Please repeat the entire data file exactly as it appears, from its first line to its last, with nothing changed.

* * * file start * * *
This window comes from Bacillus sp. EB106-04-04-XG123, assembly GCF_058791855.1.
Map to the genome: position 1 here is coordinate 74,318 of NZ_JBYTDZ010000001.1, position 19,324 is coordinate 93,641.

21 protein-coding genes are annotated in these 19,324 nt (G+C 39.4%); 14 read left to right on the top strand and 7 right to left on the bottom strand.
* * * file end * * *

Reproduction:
This window comes from Bacillus sp. EB106-04-04-XG123, assembly GCF_058791855.1.
Map to the genome: position 1 here is coordinate 74,318 of NZ_JBYTDZ010000001.1, position 19,324 is coordinate 93,641.

21 protein-coding genes are annotated in these 19,324 nt (G+C 39.4%); 14 read left to right on the top strand and 7 right to left on the bottom strand.